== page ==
Stepping towards financial sustainability


Stepping towards financial sustainability

October 21, 2022 | 3 min read

Te Pūkenga Network is taking steps to balance its budget for 2023 and step towards financial sustainability, Acting Chief Executive Peter Winder told kaimahi (staff) today.

“Te Pūkenga is currently forecasting a $63m deficit for 2022. This is clearly unsustainable. We’ve been working with leaders from across former Institutes of Technology and Polytechnics (ITPs) and former Industry Training Organisations (ITOs) in our Network to consider the steps we need to take to ensure we are financially viable and can respond to the changes ahead of us in 2023,” he said.

Considerable cost pressures, inflation and uncertainty around international student enrolments are expected to impact the organisation’s bottom line. The government’s Unified Funding System also comes into effect next year and we must also respond to it and the new priorities in the way training should be delivered in this sector.

“This shift means we must emphasise in-work learning and consider our cost structure for face-to-face and on-line delivery so that our costs are better aligned to demand,” Mr Winder says.

“In response, Network leaders will be working hard to identify further savings for 2023. Savings will come from a number of areas, but may include some targeted and formal proposals for staffing changes across a number of former ITPs. We will be undertaking considerable care to ensure they are targeted and designed to align our capacity and capability with demand and support our broader transformation goals.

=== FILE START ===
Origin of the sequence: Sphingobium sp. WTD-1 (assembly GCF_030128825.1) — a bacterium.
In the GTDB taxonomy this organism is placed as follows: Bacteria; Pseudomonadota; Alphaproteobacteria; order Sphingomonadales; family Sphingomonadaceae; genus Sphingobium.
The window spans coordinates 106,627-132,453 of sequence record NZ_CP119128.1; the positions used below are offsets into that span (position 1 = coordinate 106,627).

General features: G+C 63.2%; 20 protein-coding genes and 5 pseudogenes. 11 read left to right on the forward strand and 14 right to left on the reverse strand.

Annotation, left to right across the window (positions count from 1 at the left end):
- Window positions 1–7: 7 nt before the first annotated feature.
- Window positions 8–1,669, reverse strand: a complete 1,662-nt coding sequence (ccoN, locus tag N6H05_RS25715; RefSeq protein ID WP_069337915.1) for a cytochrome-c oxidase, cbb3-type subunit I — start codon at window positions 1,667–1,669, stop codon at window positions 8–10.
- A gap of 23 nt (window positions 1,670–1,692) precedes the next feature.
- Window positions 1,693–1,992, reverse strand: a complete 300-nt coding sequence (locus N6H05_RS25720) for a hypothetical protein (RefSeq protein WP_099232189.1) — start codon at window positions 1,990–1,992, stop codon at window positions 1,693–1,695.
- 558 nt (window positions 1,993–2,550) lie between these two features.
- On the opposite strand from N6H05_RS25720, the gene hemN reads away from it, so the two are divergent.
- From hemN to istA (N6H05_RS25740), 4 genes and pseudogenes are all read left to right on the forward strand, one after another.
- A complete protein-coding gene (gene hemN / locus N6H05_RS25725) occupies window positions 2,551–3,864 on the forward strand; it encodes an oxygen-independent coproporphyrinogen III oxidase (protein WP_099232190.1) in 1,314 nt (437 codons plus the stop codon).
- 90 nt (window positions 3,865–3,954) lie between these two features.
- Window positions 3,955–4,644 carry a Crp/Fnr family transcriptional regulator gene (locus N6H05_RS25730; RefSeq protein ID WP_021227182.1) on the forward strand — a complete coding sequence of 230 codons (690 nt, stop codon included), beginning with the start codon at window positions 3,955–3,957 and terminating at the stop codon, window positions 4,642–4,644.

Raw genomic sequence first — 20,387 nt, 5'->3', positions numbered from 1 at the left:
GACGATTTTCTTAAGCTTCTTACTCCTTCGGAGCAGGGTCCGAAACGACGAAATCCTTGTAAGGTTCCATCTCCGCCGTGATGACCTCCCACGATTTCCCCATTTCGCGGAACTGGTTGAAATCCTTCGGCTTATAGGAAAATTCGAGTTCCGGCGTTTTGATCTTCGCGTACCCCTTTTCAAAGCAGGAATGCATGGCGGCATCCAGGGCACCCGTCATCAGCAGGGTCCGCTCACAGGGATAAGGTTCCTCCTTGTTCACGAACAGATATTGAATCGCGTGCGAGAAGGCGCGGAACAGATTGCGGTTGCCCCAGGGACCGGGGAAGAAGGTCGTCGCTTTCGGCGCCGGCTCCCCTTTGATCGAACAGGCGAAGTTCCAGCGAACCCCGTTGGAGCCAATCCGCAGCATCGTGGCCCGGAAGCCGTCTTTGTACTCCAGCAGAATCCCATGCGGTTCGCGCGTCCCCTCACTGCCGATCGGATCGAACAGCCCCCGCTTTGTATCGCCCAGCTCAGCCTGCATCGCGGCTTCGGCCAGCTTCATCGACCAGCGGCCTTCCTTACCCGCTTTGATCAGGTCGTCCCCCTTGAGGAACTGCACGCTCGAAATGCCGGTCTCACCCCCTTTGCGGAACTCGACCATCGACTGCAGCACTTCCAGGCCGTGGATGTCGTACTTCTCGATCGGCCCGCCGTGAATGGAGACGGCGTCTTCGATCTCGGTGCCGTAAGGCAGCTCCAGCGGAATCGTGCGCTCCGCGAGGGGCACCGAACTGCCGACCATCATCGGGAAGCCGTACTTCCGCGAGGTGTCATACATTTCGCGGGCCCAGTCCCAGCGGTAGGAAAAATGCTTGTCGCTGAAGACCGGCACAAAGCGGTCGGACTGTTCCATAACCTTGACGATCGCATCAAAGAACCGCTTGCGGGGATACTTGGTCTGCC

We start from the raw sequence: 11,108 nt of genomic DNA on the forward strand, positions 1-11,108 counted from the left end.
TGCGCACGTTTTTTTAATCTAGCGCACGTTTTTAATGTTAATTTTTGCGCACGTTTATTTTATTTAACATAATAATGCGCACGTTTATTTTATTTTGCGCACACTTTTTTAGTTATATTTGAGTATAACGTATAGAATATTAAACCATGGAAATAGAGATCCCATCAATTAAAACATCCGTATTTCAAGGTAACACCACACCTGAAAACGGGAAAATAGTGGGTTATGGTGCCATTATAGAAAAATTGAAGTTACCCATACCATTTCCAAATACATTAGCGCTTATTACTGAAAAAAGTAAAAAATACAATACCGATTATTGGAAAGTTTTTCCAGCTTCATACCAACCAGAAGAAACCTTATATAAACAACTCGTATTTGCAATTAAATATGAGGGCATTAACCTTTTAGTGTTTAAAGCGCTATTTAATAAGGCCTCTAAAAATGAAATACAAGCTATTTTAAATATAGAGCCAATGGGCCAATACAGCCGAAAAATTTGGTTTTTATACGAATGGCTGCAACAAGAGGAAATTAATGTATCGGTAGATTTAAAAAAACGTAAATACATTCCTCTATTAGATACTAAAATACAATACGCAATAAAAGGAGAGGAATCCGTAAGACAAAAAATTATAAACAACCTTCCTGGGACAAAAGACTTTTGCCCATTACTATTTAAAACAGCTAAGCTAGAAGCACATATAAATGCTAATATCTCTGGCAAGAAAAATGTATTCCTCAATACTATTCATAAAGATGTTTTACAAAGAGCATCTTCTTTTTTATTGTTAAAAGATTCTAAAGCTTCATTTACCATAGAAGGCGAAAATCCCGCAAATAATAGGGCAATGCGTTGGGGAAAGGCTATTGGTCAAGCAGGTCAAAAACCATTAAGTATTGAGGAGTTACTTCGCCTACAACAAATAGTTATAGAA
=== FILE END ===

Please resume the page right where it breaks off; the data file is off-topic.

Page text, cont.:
In total Te Pūkenga is looking to secure savings in the budget for 2023 of around $10m across work-based learning, around $25m across former polytechnics and prudent savings at national office.

“These savings are absolutely necessary as we address the financial sustainability of Te Pūkenga. However, change and uncertainty are hard – and change has been constant for our Network for some time now. I acknowledge the impact of this on our people and their whānau.

“We must continue to meet the needs of ākonga, employers, industry and communities – and these needs will be front of mind in considering proposals for change. Proposal decisions will be made at a regional level and reviewed from a Network level to ensure we consider the capacity and capability we need to retain in our Network.

“Any changes to delivery must also reflect our Charter and our obligations to iwi, hapū, regions and local communities,” he said.

A copy of the message to kaimahi is available at TePū